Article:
Barrows on Amster, 'Medicine and the Saints: Science, Islam, and the Colonial Encounter in Morocco, 1877-1956'

Ellen J. Amster
Leland Barrows

Ellen J. Amster. Medicine and the Saints: Science, Islam, and the Colonial Encounter in Morocco, 1877-1956. Austin: University of Texas Press, 2013. xiv + 334 pp. $34.95 (paper), ISBN 978-0-292-76211-4.

Reviewed by Leland Barrows (Voorhees College)
Published on H-French-Colonial (October, 2016)
Commissioned by Jyoti Mohan

Saints versus Doctors in Protectorate Morocco: The Colonial Balance Sheet Once Again

As the European colonial regimes in Asia and Africa came to an end and scholarly balance sheets of the colonial era were drawn up, the efforts of the various colonial regimes to create modern health care systems at first drew great praise. These efforts were almost universally credited with having triumphed over disease and suffering and with having laid the bases of successful health care infrastructures.[1] But very soon postcolonial critics would also take aim at the colonial health services, stressing their limited scope, insufficient resources, and the perceived racism underlying colonial health care policies. Critics have accused the former colonial authorities of conducting health and sanitation campaigns that made use of sometimes very poorly tested experimental prophylactic techniques in colonial settings that would not have been permitted in the home countries. They have also accused the colonial medical services of tolerating high levels of collateral damage even when it seemed that a given health campaign was yielding good results.[2]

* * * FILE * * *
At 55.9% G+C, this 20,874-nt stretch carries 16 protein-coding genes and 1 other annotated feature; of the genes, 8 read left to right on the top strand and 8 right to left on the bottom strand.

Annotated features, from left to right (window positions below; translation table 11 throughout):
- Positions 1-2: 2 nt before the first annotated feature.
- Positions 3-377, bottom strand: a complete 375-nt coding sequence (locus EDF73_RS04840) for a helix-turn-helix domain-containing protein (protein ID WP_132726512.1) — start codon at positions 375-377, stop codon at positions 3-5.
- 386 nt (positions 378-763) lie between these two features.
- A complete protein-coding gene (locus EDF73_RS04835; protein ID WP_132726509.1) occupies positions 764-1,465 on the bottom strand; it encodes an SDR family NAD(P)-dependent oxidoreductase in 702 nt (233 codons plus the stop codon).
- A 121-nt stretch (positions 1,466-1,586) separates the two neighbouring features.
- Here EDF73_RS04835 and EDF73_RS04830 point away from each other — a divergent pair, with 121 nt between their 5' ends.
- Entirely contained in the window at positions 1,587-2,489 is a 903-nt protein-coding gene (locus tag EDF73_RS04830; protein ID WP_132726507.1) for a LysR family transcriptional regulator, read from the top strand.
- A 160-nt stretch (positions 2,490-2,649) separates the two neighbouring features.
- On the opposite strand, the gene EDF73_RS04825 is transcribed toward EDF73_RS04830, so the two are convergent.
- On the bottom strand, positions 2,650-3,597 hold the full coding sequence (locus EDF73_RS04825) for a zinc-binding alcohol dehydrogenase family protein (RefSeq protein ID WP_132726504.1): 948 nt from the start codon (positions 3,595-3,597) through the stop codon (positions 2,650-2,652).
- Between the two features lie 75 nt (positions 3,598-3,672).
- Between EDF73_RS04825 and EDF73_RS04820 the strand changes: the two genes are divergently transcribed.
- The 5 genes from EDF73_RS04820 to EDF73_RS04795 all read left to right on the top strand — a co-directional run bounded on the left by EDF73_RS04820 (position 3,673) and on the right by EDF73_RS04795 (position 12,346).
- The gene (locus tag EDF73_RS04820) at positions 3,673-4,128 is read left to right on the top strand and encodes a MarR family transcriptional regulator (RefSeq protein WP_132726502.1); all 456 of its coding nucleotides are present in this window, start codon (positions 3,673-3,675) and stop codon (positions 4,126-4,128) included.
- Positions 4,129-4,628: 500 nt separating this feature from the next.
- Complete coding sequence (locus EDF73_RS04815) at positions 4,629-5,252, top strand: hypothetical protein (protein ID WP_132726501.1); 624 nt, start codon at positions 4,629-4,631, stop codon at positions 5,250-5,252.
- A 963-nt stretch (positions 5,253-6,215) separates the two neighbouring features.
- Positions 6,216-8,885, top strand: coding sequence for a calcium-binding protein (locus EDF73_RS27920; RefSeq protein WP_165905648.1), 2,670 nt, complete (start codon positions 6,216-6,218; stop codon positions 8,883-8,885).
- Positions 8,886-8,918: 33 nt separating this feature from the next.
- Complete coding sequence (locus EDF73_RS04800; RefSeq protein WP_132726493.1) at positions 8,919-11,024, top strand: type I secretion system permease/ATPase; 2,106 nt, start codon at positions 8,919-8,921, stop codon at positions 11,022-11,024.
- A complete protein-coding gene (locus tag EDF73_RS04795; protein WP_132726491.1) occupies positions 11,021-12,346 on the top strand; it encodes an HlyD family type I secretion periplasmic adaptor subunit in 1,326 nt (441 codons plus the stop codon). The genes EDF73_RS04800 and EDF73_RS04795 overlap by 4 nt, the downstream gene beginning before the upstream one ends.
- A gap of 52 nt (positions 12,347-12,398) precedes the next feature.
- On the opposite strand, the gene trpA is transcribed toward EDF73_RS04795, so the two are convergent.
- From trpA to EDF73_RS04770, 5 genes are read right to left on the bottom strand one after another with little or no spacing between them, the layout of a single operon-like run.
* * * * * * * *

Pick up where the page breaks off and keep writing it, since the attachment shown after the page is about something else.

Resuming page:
In recent years, a number of studies of colonial medicine have appeared. They have been increasingly multidisciplinary and more critical than complimentary of the colonial medical project. Yet several of these studies have indicated that the balance sheet is positive. Two of them are Warwick Anderson’s Colonial Pathologies: American Tropical Medicine, Race, and Hygiene in the Philippines (2006) and Richard C. Keller’s Colonial Madness: Psychiatry in French North Africa (2007). Both authors stress what they perceive as racist attitudes and policies on the part of the respective colonial medical personnel and administrations. Yet both authors conclude that the results obtained by the two health projects were favorable.